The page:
Promoting Field Trials
Many of us have participated in pointing dog demonstrations or talks at game fairs, sportsman shows or conservation organization events. These are all great opportunities to share our passion and invite newcomers to field trials. It takes work and preparation and time. Field trialers have always given freely of these to the benefit of our sport.
Many years ago when I was involved with NAVHDA, our chapter did extensive demos of dogs pointing, retrieving etc. each fall at an event put on by the Kittery Trading Post in Maine. It always amazed me just how little — even among sportsmen and women in a rural “hunting” state — they knew about upland bird dogs, never mind the various organizations that hold tests and trials. But the crowds that gathered to watch and ask questions proved without doubt they were interested and spellbound in the dogs and what they did.
For the past three years that I have lived in South Georgia, Kevin’s Fine Outdoor Gear and Apparel in Thomasville has hosted the fabulous and popular Southern Game Fair along with the London Gunmaker, Purdey, on the beautiful campus of Greenwood Plantation. Primarily an opportunity for attendees to shoot clay targets with Kevin’s and Purdey shotguns, the fair is a celebration of the sporting life for which this area is so famous for, nestled in the Red Hills quail plantation country. Of course, nothing speaks more of the sporting life than dogs. Labrador Retrievers and Cocker Spaniels are in attendance each year showing off their training and the Live Oak Foxhounds of Monticello, Florida make a grand appearance with their handsomely attired handlers. Each year I have been asked to give demonstrations with my field trial pointers.
All-age handlers Jamie Daniels, Judd Carlton and amateur Betty Shearouse brought their pointers and English setters, helping me with the 2016 demo; last year Til Hankley lent a hand and this year, Betty Shearouse and I took greater advantage of the opportunity to further inform spectators about field trials sanctioned by the American Field and the AFTCA. Betty drove down from Tennessee with her horse trailer bringing one of her Tennessee Walkers as well as setters of various ages. We set up a display in front of the trailer, showed field trial videos on a large monitor, sold raffle tickets to win bird dog baskets of goodies donated by the American Field, Purina and Mazie Davis and my Strideaway store. The proceeds helped defray our expenses of quail, a banner and rack cards with basic information and links to field trial websites. Betty and I spent the day engaged with people on the topics of pointing dogs and field trials and overwhelmingly proved wrong a pair of ’ole bird hunters who confidently announced that field trial dogs can not be shot over! Betty’s setter puppy and horse, Swag stole the show.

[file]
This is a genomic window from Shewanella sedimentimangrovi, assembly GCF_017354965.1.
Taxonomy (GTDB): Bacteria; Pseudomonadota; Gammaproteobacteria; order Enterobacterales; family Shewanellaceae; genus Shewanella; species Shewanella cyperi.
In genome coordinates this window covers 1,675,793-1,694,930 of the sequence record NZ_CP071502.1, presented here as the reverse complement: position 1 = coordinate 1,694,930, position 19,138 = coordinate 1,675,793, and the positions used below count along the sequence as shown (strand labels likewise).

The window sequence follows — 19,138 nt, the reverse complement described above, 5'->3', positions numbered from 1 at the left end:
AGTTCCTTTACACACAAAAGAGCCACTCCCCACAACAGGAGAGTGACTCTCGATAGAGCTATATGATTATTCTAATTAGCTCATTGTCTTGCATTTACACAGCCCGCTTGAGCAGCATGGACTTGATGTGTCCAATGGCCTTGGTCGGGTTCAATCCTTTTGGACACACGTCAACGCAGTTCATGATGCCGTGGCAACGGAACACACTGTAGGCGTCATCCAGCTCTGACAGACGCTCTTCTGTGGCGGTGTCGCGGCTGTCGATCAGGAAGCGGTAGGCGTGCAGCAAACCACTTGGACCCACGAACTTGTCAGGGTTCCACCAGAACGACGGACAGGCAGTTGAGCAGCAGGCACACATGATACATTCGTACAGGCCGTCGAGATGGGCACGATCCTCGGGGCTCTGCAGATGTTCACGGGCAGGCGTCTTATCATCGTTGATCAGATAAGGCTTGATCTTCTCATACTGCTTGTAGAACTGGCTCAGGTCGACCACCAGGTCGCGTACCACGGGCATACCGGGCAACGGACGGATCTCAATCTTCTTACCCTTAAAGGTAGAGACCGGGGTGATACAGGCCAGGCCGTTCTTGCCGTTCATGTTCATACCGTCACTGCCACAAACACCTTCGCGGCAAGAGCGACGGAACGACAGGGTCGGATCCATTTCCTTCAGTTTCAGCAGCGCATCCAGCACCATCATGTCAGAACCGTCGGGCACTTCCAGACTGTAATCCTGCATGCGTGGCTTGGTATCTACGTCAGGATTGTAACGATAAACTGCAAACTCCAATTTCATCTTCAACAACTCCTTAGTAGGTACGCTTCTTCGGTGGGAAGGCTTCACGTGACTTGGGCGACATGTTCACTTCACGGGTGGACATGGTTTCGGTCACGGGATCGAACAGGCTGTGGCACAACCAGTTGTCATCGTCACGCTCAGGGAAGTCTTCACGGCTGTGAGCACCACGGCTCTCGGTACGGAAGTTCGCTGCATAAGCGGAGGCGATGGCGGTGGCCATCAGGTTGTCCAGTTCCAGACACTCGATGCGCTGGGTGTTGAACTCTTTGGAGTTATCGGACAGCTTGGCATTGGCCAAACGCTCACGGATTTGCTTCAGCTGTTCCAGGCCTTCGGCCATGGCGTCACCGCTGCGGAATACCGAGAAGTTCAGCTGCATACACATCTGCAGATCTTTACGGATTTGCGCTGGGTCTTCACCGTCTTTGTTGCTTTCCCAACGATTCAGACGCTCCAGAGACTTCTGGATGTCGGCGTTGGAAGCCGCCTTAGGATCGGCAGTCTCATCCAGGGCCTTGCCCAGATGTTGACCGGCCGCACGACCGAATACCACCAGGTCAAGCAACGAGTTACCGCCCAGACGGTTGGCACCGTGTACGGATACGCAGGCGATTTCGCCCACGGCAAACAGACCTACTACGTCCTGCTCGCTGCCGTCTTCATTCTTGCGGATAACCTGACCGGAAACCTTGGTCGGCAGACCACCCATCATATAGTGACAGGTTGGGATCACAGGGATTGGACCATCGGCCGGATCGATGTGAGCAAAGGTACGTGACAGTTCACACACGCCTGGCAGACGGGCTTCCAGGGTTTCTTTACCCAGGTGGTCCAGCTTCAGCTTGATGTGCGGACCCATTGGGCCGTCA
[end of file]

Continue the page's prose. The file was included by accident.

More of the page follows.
Surprisingly however, the past three years have proven to me again that even in the heart of bird dog country at a game fair celebrating the sporting life, few people are knowledgeable about pointing dogs and even fewer know anything at all about field trials. This would certainly be depressing if it were not for the overwhelming interest, curiosity and pleasure displayed by the many people we engaged with. As a communications and marketing specialist by profession, I believe we have not done a good enough job promoting our dogs or sport. No one can argue that the loss of upland bird hunting due to lack of opportunity in so many parts of the country has had a significant negative effect of exposing people to bird dogs but we have obviously not done enough to show our wonderful dogs and sport to potential new enthusiasts. There was an moment for many of us, myself included, that we first witnessed a dog stand intensely on point that hooked us. I can think of no one in the many years that I have been an upland bird hunter and field trial competitor who gave up on either because they tired of the dogs, birds or the places where our sports are pursued. There are still plenty of people, young and not so young for whom the great outdoors, dogs, horses, and sports have great appeal and they can be reached through Social Media. Video is no doubt the most powerful means we have to show our great dogs off. We can and should do better to communicate our sport and welcome potential new enthusiasts.
If any one or group would like the Field Trial banner and/or the rack cards I designed, please contact me at firstname.lastname@example.org. They can be ordered at Vistaprint at an affordable cost. If you have ideas or a story of how your field trial club is promoting field trials through demonstrations, youth trials etc., please share it with us so we can help communicate your successes via Strideaway to the field trial community.
Betty Shearouse, field trial display of books, caps, note cards, raffle items.
Betty flushing quail for Ben while the audience watches nearby.
Maxine shows off her style and intensity. (photo: Ray Stanyard)